Tag Archives: maxine kumin

Feb 10, 2014

Dear readers,

I said I’d never work hard on Monday again, and now look. My apologies. And I won’t wax verbose this morning, merely noting that Pulitzer prize-winning poet Maxine Kumin (1925-2014) died over the weekend. She was the Library of Congress’ poetry consultant (aka the poet laureate) from 1981-1982, and wrote a lot about her native New England. Today’s poem is a reflection on mortality–another’s, not her own–and in some of its imagery is probably a decent lead-in to next week’s poem. Enjoy. -ed.


Shall I say how it is in your clothes?
A month after your death I wear your blue jacket.
The dog at the center of my life recognizes
you’ve come to visit, he’s ecstatic.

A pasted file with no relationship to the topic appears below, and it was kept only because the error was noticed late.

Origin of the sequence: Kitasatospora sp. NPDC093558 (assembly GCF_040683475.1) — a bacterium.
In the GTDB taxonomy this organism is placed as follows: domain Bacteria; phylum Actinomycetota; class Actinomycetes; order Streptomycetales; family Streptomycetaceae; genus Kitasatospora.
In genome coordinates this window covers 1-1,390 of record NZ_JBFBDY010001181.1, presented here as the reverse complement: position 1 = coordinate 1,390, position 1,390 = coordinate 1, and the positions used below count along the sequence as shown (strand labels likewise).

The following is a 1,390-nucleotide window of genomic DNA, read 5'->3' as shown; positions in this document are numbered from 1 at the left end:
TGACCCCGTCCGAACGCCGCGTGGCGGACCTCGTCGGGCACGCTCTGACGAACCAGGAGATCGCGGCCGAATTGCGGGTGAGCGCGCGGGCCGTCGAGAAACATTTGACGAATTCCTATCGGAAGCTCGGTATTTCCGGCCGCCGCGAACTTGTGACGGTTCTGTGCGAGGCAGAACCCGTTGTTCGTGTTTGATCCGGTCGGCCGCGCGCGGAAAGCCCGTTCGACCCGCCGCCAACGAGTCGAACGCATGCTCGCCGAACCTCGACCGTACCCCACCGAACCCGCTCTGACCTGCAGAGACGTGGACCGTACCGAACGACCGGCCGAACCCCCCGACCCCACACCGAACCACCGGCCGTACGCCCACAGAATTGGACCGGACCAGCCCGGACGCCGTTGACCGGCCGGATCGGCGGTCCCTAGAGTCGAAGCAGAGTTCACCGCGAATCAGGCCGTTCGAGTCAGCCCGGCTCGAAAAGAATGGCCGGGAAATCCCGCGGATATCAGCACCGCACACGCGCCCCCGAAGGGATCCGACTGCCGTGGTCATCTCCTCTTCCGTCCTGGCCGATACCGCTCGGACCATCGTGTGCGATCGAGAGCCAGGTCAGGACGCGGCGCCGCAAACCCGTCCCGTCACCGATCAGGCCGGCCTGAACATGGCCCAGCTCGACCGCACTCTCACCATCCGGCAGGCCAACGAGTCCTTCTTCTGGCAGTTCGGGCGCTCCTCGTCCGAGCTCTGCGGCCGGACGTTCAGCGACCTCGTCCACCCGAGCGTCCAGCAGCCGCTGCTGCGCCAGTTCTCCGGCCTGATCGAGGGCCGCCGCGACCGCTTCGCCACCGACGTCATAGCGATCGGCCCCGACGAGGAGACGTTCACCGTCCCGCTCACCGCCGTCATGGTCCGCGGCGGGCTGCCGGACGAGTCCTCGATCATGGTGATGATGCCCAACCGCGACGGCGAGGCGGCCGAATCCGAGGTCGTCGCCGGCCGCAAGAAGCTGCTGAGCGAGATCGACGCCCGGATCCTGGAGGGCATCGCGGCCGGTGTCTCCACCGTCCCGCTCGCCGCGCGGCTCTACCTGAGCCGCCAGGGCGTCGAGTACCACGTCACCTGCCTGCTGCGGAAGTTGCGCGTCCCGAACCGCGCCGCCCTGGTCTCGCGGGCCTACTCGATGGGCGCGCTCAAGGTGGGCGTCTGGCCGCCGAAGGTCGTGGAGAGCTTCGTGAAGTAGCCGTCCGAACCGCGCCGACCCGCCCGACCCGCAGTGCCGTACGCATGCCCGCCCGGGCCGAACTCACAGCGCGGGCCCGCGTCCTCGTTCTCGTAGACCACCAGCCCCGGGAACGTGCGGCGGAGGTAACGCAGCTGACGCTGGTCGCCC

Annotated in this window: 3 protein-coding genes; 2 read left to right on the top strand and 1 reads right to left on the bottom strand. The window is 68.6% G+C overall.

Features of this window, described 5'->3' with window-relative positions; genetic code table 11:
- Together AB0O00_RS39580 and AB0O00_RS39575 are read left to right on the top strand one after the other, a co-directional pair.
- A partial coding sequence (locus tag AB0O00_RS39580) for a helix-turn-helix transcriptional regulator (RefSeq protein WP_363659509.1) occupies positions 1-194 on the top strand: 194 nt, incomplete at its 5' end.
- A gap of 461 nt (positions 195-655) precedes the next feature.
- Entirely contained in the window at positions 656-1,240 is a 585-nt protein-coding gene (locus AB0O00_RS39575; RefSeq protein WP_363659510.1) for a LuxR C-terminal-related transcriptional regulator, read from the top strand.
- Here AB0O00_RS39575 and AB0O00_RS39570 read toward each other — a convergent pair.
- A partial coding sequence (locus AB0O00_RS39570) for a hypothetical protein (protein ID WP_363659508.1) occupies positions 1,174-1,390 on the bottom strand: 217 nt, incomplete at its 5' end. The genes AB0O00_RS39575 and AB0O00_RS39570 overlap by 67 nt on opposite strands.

In the left pocket, a hole.
In the right, a parking ticket
delivered up last August on Bay State Road.
In my heart, a scatter like milkweed,
a flinging from the pods of the soul.
My skin presses your old outline.
It is hot and dry inside.
I think of the last day of your life,
old friend, how I would unwind it, paste
it together in a different collage,
back from the death car idling in the garage,
back up the stairs, your praying hands unlaced,
reassembling the bits of bread and tuna fish
into a ceremony of sandwich,
running the home movie backward to a space
we could be easy in, a kitchen place
with vodka and ice, our words like living meat.
Dear friend, you have excited crowds
with your example. They swell
like wine bags, straining at your seams.
I will be years gathering up our words,
fishing out letters, snapshots, stains,
leaning my ribs against this durable cloth
to put on the dumb blue blazer of your death.